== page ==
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Presentation and Q&A: "How to Write About Nature"

Poetry Editor David Baker
Friday, January 14, 2022
12:00-1:00 PM
Off Campus Location
This event is open to MFA students, English PhD students, Zell Fellows, and recent MFA alumni only. Please email for login instructions.

Is any subject of more urgency to the poet—and to the global citizen—than the circumstances of our natural environment? Yet how do we write about nature? What is nature? What are some productive modes of approach for poets as they engage with the site, circumstance, or subject of nature?

David Baker has been associated with The Kenyon Review since the mid-1980s, serving for more than 25 years as its Poetry Editor. In that capacity he has brought hundreds of poets and their work to the forefront of this major American literary journal—not just Nobel and Pulitzer Prize winners but also emerging poets, not yet to publish their first books at the time, like Solmaz Sharif, Victoria Chang, Burnside Soleil, and many more. He is currently curating and editing the magazine’s annual ecological portfolio, “Nature’s Nature,” now in its eighth year.

Baker lives and writes in Granville, Ohio, where for many years he held the Thomas B. Fordham Chair of Poetry at Denison University; he is currently an Emeritus Professor at Denison, teaching in the spring semesters only. He has taught previously at Kenyon College and as a visiting professor at the Ohio State University and the University of Michigan. He has also taught for several semesters at the MFA low-residential program for writers at Warren Wilson College.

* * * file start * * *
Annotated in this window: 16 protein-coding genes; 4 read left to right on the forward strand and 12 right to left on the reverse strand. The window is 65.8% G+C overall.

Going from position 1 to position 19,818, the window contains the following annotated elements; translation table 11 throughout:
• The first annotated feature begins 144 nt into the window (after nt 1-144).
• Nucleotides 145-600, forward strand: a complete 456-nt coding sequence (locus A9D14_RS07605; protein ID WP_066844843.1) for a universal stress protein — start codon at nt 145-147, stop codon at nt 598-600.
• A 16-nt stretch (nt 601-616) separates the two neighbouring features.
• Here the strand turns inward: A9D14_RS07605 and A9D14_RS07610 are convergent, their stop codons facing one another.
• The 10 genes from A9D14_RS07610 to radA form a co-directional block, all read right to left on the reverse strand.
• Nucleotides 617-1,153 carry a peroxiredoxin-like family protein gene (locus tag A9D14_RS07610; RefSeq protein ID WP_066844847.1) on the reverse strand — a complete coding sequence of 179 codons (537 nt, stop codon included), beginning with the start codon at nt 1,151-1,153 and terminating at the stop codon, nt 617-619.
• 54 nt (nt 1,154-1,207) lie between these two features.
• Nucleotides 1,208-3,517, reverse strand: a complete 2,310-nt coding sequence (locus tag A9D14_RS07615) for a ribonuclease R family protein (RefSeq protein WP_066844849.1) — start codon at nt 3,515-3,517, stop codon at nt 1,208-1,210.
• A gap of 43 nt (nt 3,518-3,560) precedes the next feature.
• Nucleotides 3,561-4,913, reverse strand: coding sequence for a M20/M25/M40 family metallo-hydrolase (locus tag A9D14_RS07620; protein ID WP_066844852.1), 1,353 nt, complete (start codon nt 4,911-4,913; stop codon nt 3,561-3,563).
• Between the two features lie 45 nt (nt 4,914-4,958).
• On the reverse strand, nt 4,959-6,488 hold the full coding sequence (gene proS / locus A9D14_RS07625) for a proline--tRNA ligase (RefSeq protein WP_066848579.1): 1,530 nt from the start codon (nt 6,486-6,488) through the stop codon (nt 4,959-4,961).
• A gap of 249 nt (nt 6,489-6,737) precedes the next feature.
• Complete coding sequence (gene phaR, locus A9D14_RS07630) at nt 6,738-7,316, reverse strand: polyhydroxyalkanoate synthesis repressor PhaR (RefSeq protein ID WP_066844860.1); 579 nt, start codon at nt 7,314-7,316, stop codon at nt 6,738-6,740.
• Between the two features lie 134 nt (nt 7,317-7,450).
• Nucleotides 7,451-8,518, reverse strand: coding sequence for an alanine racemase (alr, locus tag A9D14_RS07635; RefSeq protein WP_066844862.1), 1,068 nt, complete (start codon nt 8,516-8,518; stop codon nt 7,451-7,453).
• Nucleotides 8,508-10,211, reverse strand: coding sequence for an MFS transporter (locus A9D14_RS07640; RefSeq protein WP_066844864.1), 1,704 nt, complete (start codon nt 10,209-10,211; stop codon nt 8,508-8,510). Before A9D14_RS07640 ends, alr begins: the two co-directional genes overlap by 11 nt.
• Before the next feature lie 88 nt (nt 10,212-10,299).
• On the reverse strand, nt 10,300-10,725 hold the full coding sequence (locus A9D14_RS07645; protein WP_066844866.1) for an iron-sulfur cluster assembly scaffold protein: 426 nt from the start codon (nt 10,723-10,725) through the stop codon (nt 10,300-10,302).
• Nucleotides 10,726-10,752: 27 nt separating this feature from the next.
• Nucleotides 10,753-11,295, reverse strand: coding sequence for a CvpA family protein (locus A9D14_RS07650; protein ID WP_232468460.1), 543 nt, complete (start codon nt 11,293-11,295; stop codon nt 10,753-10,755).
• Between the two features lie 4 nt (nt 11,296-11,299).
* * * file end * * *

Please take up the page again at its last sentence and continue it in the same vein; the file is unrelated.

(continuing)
Baker is author of thirteen books of poetry, most recently Whale Fall (W. W. Norton, forthcoming in 2022), Swift: New and Selected Poems, (Norton, 2019), Scavenger Loop (Norton, 2015), and Never-Ending Birds (Norton, 2009), which won the Theodore Roethke Memorial Poetry Prize in 2011. His six books of prose include Seek After: Essays on Modern Lyric Poets (SFA University Press, 2018), Show Me Your Environment: Essays on Poetry, Poets, and Poems (Michigan, 2014) and, with Ann Townsend, Radiant Lyre: Essays on Lyric Poetry (Graywolf, 2007). Among his awards are prizes and grants from the Guggenheim Foundation, National Endowment for the Arts, Mellon Foundation, Poetry Society of America, Ohio Arts Council, and the Society of Midland Authors. His individual poems and essays have appeared in such journals as American Poetry Review, The Atlantic, The Nation, The New York Times, The New Yorker, Poetry, The Yale Review, and many more.
Building: Off Campus Location
Location: Virtual
Event Type: Lecture / Discussion
Tags: Literature
Source: Happening @ Michigan from University of Michigan Helen Zell Writers' Program, English Language & Literature - MFA Program in Creative Writing, Department of English Language and Literature